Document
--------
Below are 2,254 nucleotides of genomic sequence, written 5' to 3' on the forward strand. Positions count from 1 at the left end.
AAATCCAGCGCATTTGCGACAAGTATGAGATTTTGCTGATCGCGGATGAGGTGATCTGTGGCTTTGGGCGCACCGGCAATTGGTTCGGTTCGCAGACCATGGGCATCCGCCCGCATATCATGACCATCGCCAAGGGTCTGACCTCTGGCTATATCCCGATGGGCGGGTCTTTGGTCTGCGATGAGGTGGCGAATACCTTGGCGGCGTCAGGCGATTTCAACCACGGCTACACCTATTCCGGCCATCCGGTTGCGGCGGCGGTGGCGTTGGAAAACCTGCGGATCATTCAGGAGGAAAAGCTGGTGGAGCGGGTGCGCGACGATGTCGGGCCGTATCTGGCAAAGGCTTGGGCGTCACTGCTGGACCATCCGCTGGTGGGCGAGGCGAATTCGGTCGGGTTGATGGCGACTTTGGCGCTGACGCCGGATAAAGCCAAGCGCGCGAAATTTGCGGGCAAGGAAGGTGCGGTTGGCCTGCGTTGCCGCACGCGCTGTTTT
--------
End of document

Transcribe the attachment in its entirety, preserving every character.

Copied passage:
Below are 2,254 nucleotides of genomic sequence, written 5' to 3' on the forward strand. Positions count from 1 at the left end.
AAATCCAGCGCATTTGCGACAAGTATGAGATTTTGCTGATCGCGGATGAGGTGATCTGTGGCTTTGGGCGCACCGGCAATTGGTTCGGTTCGCAGACCATGGGCATCCGCCCGCATATCATGACCATCGCCAAGGGTCTGACCTCTGGCTATATCCCGATGGGCGGGTCTTTGGTCTGCGATGAGGTGGCGAATACCTTGGCGGCGTCAGGCGATTTCAACCACGGCTACACCTATTCCGGCCATCCGGTTGCGGCGGCGGTGGCGTTGGAAAACCTGCGGATCATTCAGGAGGAAAAGCTGGTGGAGCGGGTGCGCGACGATGTCGGGCCGTATCTGGCAAAGGCTTGGGCGTCACTGCTGGACCATCCGCTGGTGGGCGAGGCGAATTCGGTCGGGTTGATGGCGACTTTGGCGCTGACGCCGGATAAAGCCAAGCGCGCGAAATTTGCGGGCAAGGAAGGTGCGGTTGGCCTGCGTTGCCGCACGCGCTGTTTT